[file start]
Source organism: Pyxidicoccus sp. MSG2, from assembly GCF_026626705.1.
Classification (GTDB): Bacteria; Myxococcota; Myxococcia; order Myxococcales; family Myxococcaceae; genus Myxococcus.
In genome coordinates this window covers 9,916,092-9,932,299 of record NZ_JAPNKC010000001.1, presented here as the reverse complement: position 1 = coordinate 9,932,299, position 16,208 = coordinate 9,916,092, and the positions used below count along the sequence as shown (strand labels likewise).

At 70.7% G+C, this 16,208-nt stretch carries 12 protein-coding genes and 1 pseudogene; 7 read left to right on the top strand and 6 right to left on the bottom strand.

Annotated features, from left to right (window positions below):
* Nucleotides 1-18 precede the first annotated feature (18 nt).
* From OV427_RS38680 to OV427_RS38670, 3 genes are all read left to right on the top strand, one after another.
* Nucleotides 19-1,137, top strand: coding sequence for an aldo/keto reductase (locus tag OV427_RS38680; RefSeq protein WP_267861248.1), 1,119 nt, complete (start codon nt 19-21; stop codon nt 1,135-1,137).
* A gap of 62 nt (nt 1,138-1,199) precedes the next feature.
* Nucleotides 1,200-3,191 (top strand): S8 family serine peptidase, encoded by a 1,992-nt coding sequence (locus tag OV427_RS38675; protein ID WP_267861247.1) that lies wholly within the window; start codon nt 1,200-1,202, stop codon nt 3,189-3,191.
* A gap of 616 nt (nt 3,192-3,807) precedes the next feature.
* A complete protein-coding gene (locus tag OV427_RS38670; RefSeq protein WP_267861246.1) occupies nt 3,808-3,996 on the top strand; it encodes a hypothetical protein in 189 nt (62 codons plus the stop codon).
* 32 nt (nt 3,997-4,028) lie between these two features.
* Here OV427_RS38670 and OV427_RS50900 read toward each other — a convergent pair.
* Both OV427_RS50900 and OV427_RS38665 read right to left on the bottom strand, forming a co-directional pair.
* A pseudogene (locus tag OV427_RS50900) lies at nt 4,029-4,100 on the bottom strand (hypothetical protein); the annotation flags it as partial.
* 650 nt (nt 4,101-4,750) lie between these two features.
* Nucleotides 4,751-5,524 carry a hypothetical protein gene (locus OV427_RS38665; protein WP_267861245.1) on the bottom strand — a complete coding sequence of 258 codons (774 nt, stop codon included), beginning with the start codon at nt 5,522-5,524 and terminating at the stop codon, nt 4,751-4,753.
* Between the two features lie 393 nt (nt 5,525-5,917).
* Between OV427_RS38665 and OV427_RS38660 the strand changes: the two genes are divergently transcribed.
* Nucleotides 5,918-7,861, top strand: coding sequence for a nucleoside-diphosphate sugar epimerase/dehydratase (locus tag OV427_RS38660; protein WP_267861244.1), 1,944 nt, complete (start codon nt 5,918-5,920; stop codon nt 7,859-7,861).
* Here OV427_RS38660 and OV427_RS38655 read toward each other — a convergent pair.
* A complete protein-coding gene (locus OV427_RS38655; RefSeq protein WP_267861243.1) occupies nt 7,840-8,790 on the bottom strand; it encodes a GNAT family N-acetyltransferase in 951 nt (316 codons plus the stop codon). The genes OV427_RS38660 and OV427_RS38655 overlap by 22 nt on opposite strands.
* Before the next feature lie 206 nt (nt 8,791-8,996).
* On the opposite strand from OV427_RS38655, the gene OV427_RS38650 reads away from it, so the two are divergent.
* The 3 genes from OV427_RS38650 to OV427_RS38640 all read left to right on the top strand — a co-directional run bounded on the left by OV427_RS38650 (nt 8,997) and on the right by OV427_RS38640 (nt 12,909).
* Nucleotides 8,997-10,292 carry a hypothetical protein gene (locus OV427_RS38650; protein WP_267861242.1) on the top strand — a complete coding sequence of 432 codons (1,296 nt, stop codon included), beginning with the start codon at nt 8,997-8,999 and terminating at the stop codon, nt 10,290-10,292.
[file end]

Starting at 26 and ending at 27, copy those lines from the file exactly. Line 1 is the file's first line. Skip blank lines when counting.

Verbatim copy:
* The 3 genes from OV427_RS38650 to OV427_RS38640 all read left to right on the top strand — a co-directional run bounded on the left by OV427_RS38650 (nt 8,997) and on the right by OV427_RS38640 (nt 12,909).
* Nucleotides 8,997-10,292 carry a hypothetical protein gene (locus OV427_RS38650; protein WP_267861242.1) on the top strand — a complete coding sequence of 432 codons (1,296 nt, stop codon included), beginning with the start codon at nt 8,997-8,999 and terminating at the stop codon, nt 10,290-10,292.